By Steven Pearlstein
Wednesday, August 5, 2009
In its settlement this week with Bank of America, the Securities and Exchange Commission offered a peek into the cute tricks public companies use to withhold vital information from their owners.
Last November, Bank of America asked its shareholders to spend $50 billion to purchase the struggling investment house Merrill Lynch. The proxy seeking their approval stated that Merrill had agreed not to award discretionary compensation -- bonuses -- to its employees for 2008 without first getting written approval from Bank of America. What it failed to mention was that weeks before, Bank of America officials had already granted that permission, capping bonus payments at $5.8 billion.
This is pretty much standard operating procedure in corporate America -- Bank of America was just unlucky enough to have gotten caught. To boost stock prices and reputations, corporate executives go to great lengths to snooker their shareholders and put the best light on what they are doing. They hire fancy Wall Street lawyers, as Bank of America did with Wachtell Lipton, to find clever ways to accentuate the positive while hiding in footnotes any information that might stir controversy or put things in a bad light. In their version of corporate reality, lawsuits are always without merit, executives leave only for "personal reasons" and regulatory actions are settled not because anyone did anything wrong but simply to avoid the cost of litigation.
Over time, this cynical game has become so ingrained that investors, analysts and business reporters now simply take it for granted that they are being spun or misled. Whenever bad news comes out, investors assume they are being told only half the story and overreact, leading companies to be even less candid next time. The result is a vicious cycle of deceit and distrust.
Remember that Citigroup investors didn't have a clue about the billions of dollars they had at risk with off-book investment vehicles until those investments brought the bank to the verge of collapse.
It was only months after American International Group had been rescued by the government that Goldman Sachs acknowledged that it had billions of dollars of credit-default swaps with the insurer.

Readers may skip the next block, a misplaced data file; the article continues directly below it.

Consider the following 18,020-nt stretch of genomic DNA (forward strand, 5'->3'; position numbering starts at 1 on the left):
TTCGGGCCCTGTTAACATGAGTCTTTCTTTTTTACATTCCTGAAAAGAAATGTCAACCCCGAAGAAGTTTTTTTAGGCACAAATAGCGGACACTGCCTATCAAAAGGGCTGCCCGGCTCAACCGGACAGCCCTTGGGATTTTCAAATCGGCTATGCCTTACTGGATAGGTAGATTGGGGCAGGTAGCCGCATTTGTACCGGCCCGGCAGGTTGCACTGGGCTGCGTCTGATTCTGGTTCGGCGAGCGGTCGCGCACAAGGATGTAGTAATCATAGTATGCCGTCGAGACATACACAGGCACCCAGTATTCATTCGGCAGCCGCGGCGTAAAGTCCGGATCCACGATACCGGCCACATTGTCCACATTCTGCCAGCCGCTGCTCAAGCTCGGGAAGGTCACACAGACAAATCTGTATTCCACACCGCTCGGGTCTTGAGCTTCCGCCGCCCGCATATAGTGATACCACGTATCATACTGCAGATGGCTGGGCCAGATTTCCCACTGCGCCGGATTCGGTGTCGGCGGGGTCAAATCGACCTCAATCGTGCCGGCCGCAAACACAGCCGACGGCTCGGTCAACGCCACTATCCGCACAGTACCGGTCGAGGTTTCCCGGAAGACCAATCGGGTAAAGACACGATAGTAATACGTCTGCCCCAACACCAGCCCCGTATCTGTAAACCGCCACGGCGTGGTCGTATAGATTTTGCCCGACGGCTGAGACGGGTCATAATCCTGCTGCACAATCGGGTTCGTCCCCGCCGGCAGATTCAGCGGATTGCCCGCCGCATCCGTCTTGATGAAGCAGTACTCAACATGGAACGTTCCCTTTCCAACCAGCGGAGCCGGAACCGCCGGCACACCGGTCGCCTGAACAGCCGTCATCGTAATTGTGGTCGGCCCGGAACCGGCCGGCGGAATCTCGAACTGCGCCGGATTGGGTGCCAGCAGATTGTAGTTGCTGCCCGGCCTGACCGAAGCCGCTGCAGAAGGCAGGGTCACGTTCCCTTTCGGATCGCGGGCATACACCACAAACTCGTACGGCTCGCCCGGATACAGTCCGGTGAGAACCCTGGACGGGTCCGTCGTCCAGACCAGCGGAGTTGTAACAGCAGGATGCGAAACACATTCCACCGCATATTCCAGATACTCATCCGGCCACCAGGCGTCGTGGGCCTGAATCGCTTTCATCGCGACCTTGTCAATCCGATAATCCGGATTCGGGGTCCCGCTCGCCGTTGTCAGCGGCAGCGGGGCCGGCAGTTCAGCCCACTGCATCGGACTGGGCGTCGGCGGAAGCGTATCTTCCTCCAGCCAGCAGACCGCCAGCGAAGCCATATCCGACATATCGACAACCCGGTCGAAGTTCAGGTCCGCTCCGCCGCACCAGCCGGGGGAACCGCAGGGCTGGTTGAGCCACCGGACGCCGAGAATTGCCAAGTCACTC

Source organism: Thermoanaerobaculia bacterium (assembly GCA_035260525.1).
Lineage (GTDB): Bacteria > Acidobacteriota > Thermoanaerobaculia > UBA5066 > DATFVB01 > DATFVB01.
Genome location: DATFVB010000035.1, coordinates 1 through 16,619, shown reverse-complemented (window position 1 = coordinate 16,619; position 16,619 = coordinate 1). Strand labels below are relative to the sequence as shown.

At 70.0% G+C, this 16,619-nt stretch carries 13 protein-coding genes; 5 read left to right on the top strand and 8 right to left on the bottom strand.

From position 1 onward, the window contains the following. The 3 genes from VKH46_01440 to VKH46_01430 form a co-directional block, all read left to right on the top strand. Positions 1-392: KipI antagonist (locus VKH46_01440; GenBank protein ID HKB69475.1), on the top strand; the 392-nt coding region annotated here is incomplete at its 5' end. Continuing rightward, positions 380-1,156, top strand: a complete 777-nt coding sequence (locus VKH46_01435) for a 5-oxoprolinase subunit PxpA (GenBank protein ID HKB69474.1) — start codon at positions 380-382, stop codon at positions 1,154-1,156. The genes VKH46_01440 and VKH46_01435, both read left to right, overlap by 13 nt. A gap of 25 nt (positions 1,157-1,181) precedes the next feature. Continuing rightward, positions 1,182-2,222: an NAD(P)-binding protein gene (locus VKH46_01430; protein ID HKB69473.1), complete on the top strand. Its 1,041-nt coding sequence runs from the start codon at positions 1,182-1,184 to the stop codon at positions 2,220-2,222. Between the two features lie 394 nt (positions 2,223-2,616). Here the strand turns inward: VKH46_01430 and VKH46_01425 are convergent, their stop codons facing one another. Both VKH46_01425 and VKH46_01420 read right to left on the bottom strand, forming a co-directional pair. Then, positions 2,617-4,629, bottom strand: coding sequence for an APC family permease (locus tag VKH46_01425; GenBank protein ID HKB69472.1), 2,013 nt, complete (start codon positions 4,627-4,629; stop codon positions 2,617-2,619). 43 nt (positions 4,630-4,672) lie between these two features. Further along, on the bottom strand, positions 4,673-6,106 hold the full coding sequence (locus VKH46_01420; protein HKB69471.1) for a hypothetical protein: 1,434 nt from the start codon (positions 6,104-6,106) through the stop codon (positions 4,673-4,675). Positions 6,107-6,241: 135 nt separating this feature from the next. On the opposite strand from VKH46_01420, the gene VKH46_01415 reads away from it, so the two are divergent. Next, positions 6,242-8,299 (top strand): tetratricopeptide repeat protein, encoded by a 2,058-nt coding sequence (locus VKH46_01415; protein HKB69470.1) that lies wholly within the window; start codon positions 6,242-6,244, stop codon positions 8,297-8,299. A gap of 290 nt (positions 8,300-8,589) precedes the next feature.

And it was only after Fannie Mae and Freddie Mac were taken over by the government that anyone learned how much exposure to subprime loans they actually had on their balance sheets.
Or take the example of General Growth Properties, the giant real estate investment trust that filed for bankruptcy protection this spring after failing to refinance billions of dollars in debt. The company's first signal to shareholders that anything was wrong came on Sept. 22, 2008, long after its stock had begun a steep decline. On that day, General Growth issued a press release announcing that its directors and executives were "pursuing a comprehensive evaluation of its alternatives, both financial and strategic, in an effort to align the market value of the Company's common stock more closely with the intrinsic value of the Company's stable, high quality portfolio of real estate assets in good locations with significant barriers to entry."
Only after citing the company's record-low vacancy rates and rising operating income did the company get around to the punch line: a plan "to generate capital from a variety of potential sources, including but not limited to, both core and non-core asset sales, the sale of joint ventures or preferred equity in selected pools of its assets, a corporate level capital infusion and/or strategic business combinations."
Translation: Commercial real estate values are plunging, financing is drying up, our stock price is in a free fall and, because of unwise acquisitions, we have way too much debt. The only way to get out of this fix is sell some of our best properties, merge with a stronger competitor or find a big new investor.
That rhetorical tour de force was followed a month later when General Growth issued another press release, this one announcing that two members of its board of directors, Adam Metz and Thomas Nolan Jr., had assumed the roles of chief executive and president on an interim basis. Investors got no explanation for the shuffle, but they did get reassurances from the ousted chief executive, John Bucksbaum, that "Adam and Tom bring a wealth of real estate and finance experience to our company."
It was only by reading the next day's newspaper that an investor would have learned the real story: that Adam, Tom and the rest of the directors had fired Bucksbaum after discovering that he and his family had violated company policy by providing undisclosed loans to a number of senior executives -- including the recently ousted chief financial officer -- so they could meet margin calls on their General Growth stock.
It's a good sign that the new team at the SEC decided to come down hard on Bank of America, but it will take more -- much more -- to transform a corporate culture now hard-wired for obfuscation. It's not just that investors deserve better information about the companies they own.
It's also that executives will be less likely to make boneheaded mistakes if they know they can't sweep them under the rug.
Steven Pearlstein will host a Web discussion today at 11 a.m. at washingtonpost.com. He can be reached at firstname.lastname@example.org.